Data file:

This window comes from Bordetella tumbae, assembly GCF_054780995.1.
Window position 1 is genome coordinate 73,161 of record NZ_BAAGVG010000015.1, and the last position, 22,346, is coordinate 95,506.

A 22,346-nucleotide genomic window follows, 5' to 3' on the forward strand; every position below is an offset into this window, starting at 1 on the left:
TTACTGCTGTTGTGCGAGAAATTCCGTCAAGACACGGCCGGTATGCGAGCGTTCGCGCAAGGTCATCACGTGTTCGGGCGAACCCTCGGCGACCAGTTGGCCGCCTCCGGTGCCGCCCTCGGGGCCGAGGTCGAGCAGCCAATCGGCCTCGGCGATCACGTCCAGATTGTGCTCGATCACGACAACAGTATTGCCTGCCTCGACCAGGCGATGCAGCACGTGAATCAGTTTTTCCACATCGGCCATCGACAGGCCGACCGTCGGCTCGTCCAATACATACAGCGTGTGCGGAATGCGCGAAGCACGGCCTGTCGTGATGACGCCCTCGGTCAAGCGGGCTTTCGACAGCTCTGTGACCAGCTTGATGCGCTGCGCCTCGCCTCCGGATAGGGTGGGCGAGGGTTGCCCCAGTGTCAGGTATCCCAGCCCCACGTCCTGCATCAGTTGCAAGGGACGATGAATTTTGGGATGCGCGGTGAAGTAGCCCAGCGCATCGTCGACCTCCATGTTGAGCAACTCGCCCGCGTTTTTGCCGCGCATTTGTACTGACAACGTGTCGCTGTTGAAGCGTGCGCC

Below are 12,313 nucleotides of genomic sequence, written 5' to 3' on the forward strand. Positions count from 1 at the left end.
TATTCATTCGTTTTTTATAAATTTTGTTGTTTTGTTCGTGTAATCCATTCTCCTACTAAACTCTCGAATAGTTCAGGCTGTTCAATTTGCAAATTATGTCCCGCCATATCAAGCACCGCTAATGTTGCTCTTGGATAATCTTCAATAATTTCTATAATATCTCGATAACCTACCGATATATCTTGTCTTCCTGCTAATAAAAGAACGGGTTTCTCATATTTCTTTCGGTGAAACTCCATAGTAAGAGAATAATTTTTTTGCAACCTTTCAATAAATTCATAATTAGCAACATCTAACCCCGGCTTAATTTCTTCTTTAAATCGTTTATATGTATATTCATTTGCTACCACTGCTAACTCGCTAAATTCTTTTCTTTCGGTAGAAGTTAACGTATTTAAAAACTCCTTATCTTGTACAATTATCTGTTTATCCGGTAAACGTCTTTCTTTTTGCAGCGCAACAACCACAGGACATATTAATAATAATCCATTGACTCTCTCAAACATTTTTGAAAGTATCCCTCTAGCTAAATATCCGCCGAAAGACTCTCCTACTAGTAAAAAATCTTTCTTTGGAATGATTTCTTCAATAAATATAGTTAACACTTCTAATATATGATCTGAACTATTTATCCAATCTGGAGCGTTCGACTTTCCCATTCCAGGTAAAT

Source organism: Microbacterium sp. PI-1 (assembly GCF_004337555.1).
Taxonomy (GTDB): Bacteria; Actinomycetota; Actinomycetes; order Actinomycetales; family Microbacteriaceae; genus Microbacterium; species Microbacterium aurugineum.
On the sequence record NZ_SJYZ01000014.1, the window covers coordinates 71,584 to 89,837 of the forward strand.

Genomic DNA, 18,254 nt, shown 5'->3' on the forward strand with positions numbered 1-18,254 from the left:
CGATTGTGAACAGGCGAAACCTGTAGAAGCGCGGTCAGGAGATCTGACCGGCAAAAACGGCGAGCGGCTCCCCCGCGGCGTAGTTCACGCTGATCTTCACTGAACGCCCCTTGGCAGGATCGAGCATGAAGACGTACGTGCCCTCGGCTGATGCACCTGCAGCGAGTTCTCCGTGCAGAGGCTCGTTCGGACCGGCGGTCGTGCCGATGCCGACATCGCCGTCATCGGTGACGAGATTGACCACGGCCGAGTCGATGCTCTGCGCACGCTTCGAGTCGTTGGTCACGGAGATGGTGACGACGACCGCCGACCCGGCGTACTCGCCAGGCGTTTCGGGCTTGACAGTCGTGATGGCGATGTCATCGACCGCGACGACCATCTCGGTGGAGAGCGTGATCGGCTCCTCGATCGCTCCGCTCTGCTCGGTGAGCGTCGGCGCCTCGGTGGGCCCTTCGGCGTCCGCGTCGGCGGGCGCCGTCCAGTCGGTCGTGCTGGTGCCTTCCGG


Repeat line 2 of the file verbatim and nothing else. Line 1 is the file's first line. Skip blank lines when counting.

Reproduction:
Window position 1 is genome coordinate 73,161 of record NZ_BAAGVG010000015.1, and the last position, 22,346, is coordinate 95,506.